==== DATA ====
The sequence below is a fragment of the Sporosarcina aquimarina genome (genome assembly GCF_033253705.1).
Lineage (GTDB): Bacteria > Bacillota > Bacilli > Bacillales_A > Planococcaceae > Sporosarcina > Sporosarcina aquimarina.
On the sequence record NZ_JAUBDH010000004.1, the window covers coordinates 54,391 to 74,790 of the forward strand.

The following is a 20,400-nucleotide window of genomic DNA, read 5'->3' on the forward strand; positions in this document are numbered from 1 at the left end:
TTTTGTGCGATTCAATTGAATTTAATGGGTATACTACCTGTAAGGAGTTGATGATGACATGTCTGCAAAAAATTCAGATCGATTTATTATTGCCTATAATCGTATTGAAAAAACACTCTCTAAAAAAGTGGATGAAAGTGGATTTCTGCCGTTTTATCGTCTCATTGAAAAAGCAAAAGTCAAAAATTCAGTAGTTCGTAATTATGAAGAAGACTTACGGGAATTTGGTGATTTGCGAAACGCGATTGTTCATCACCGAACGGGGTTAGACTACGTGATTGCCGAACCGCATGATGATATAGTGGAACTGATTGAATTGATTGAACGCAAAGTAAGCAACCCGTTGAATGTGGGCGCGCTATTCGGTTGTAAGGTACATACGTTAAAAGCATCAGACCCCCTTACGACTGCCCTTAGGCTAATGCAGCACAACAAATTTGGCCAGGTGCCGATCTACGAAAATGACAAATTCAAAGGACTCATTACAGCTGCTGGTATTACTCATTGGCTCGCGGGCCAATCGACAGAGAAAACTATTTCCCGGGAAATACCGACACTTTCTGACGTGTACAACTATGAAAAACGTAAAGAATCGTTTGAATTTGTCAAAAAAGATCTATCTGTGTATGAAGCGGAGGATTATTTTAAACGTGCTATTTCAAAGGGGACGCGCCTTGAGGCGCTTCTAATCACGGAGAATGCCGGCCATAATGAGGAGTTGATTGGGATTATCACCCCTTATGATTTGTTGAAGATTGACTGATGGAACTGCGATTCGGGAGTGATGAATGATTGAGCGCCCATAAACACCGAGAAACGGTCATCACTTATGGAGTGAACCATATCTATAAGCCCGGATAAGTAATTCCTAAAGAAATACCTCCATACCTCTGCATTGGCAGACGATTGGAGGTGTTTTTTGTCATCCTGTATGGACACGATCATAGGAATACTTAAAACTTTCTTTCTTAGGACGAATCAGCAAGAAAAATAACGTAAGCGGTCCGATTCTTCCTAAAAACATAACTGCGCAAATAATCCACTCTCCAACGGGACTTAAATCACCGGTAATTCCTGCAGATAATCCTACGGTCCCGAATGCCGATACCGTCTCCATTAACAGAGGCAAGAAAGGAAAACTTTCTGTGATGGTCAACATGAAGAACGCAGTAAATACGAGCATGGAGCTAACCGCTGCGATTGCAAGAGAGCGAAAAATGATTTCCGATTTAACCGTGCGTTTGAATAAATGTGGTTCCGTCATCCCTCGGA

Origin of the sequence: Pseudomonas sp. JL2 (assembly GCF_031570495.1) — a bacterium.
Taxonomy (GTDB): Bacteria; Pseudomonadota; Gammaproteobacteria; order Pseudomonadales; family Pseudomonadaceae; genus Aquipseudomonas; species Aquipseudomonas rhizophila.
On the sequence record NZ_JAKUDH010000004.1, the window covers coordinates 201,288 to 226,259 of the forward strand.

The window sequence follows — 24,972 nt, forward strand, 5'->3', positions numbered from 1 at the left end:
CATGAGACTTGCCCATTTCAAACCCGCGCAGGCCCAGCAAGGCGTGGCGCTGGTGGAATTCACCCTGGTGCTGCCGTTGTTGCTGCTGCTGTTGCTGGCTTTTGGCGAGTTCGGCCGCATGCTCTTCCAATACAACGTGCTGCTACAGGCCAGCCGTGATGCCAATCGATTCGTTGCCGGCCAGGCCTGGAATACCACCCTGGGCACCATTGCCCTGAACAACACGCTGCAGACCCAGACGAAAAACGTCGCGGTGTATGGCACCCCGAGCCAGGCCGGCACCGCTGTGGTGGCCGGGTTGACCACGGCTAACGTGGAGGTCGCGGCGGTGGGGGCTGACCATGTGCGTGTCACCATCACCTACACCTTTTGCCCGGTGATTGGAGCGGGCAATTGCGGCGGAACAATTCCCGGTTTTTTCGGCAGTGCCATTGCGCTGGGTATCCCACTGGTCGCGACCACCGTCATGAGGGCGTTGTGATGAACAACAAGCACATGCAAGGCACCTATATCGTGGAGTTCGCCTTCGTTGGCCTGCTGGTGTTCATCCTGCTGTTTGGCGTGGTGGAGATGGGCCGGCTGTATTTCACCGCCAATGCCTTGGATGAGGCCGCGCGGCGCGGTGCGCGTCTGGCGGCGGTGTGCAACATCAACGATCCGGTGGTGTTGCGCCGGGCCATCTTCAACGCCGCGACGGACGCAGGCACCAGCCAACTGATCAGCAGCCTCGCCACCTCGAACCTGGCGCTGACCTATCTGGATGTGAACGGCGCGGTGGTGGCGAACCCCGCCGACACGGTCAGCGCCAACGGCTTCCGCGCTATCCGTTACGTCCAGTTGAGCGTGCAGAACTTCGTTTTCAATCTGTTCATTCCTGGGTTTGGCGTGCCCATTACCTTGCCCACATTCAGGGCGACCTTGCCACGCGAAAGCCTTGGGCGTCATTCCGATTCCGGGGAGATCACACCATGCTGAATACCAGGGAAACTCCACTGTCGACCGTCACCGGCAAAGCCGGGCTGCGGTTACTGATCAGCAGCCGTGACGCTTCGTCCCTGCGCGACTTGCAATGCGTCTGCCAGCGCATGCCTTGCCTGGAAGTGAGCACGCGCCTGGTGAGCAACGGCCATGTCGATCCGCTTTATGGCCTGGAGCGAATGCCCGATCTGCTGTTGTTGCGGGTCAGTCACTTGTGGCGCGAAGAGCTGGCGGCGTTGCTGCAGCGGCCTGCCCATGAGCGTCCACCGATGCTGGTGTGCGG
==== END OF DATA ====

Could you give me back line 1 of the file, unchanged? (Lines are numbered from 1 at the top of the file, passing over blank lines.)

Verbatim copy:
The sequence below is a fragment of the Sporosarcina aquimarina genome (genome assembly GCF_033253705.1).